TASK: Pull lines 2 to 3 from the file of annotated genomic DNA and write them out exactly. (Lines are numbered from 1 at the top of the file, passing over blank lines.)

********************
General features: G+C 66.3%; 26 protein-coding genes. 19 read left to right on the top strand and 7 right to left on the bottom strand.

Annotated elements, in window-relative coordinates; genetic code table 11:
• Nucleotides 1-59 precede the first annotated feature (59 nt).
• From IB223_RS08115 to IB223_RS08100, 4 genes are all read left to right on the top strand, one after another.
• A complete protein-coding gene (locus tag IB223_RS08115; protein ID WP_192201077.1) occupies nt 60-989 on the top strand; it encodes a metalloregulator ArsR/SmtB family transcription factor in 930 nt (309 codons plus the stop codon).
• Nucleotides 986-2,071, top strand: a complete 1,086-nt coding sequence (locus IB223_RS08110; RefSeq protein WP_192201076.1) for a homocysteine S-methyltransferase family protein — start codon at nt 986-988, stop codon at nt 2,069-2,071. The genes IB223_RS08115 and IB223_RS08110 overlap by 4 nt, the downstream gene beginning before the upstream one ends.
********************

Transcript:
Annotated elements, in window-relative coordinates; genetic code table 11:
• Nucleotides 1-59 precede the first annotated feature (59 nt).